DEL MAR, Calif. (KGTV) — There's something of a spectacle along the beach in Del Mar these days: A bulldozer that's helping to preserve the city's main attraction.
The heavy equipment is taking wet sand from the water line up to the public entrance areas, where it will protect access points to the beach.
On Wednesday, the work was being done near the 23rd Street entrance. On Tuesday, it was closer to homes near 29th Street.
"Without a beach in Del Mar, we're not Del Mar," said Councilman Dwight Worden.
Worden says the bulldozer can only do so much.
In the bigger picture, the city is negotiating with the California Coastal Commission on how it can combat rising sea levels. Worden noted that scientists have predicted the sea level to rise by six feet by the year 2100.
"If it rises, it's going to erode the beaches, if it floods more from climate change, we'll have more flood water coming down and putting them at risk, so it's a combination," he said.
Worden says the city has a plan to preserve its beaches through at least 2050 largely through a sand replenishment program, which the commission has not approved.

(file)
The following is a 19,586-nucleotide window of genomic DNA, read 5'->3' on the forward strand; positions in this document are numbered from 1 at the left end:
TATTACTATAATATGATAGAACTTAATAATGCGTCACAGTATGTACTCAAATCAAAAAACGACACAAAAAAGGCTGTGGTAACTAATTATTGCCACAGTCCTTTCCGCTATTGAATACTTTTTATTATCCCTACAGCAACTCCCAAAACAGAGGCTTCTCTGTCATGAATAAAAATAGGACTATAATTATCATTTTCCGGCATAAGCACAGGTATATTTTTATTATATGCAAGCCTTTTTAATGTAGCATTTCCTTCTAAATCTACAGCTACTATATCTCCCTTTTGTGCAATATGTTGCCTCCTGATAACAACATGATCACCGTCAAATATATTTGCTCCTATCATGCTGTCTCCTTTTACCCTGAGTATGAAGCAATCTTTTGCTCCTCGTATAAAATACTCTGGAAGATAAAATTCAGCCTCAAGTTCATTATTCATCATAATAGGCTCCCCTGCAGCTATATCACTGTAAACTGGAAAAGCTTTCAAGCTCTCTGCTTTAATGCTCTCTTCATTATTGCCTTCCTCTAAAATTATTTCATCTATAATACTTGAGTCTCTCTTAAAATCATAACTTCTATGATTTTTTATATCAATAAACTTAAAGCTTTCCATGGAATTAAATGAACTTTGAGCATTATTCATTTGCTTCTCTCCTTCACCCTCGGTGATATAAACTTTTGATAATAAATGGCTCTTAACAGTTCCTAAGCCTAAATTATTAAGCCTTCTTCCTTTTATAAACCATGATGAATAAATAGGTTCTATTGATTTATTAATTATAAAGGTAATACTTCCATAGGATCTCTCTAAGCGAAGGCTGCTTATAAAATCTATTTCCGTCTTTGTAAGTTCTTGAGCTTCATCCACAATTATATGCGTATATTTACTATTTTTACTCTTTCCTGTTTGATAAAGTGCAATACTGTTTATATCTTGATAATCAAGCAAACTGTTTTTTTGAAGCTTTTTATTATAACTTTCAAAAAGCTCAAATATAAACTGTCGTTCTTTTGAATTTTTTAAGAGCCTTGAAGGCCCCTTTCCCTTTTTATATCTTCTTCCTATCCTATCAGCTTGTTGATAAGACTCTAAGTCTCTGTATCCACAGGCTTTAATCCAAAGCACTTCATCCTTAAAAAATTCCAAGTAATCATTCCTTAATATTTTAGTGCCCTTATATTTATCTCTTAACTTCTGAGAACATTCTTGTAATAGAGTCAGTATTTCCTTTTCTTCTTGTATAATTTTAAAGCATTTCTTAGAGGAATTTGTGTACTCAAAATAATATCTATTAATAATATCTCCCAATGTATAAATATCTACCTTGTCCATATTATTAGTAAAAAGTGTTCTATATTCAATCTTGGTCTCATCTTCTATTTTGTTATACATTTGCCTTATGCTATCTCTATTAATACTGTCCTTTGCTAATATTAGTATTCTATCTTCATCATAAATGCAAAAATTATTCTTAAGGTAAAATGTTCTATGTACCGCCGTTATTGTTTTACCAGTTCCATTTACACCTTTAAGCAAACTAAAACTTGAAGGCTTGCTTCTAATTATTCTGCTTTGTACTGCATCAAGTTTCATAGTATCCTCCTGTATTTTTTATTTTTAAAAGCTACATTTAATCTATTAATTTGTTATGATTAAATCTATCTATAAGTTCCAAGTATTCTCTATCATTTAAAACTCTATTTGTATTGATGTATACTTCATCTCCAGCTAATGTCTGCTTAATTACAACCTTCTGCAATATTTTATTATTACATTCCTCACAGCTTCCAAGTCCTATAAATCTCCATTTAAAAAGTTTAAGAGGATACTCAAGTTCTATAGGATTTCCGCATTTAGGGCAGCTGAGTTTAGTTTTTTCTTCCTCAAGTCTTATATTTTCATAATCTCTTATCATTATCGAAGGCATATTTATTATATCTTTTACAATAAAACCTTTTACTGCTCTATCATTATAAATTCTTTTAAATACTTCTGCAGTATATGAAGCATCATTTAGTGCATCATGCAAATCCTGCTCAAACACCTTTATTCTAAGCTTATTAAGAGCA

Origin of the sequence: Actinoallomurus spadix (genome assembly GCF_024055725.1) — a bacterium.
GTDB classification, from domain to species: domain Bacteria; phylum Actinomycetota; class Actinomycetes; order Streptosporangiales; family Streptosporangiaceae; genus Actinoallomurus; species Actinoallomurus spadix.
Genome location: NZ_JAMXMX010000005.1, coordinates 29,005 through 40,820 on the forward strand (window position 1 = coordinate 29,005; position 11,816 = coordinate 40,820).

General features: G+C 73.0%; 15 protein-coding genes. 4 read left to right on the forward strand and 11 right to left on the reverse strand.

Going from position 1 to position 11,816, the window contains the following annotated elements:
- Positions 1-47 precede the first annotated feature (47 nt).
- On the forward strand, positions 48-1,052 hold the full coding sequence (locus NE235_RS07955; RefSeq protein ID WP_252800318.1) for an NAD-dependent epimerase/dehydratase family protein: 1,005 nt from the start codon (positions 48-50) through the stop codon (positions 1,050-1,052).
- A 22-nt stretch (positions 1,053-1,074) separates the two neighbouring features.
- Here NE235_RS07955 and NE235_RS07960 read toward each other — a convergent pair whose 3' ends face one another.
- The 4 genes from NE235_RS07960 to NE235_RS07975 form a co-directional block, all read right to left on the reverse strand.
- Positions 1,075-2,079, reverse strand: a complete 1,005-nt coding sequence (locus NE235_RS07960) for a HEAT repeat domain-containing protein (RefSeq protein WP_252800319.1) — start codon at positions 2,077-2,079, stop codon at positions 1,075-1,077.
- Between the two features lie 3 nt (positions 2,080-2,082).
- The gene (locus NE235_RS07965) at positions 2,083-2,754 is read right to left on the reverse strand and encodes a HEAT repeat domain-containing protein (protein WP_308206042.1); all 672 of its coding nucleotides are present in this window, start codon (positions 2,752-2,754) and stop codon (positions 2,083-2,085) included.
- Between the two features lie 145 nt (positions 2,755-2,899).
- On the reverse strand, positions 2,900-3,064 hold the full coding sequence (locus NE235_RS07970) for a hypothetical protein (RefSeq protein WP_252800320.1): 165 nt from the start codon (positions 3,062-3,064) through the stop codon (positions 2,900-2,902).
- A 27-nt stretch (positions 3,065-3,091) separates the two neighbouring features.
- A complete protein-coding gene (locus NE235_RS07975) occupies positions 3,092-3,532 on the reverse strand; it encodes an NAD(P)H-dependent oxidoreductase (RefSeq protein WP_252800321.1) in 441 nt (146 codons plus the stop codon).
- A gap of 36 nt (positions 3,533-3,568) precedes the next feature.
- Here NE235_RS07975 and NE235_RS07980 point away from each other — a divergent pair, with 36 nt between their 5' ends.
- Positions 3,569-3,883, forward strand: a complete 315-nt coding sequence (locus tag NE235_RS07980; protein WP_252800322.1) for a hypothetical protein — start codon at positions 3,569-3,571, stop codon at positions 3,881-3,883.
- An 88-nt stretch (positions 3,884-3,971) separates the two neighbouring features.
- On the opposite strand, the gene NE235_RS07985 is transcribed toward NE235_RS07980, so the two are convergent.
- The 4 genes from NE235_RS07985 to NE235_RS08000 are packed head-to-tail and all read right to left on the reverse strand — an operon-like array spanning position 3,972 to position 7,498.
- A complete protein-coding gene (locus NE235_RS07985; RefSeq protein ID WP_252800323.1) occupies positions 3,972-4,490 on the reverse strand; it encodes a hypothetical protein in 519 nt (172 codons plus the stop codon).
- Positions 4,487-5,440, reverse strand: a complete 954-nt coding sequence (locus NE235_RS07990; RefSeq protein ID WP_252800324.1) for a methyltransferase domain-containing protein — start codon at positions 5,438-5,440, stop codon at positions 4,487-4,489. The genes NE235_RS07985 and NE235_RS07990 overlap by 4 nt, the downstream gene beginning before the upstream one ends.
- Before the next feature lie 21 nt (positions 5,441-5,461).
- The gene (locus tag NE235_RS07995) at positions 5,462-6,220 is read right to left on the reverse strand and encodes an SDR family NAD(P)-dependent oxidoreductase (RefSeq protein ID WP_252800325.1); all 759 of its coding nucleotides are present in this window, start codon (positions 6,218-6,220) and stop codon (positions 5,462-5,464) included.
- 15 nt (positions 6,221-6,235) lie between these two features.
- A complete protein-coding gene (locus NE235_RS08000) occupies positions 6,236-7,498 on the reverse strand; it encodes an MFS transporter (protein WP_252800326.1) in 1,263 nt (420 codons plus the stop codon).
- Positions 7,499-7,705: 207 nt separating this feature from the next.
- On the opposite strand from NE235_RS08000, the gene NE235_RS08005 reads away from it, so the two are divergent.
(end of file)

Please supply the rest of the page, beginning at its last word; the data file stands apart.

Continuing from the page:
He said Del Mar has put a controversial plan called "Managed Retreat" off the table. Managed Retreat could entail removing the multi-million dollar homes that line the shore to allow the beach to expand inland.
The Coastal Commission has given the city 25 suggestions on its plan. Worden, however, said some of those suggestions appear to be nudging the city toward practices that could be like Managed Retreat.
"If you look at the 25 changes, they're kind of gumming around that back and through the kitchen door," he said.
The two agencies will next meet in February. A spokeswoman for the commission did not immediately respond to a 10News request for comment.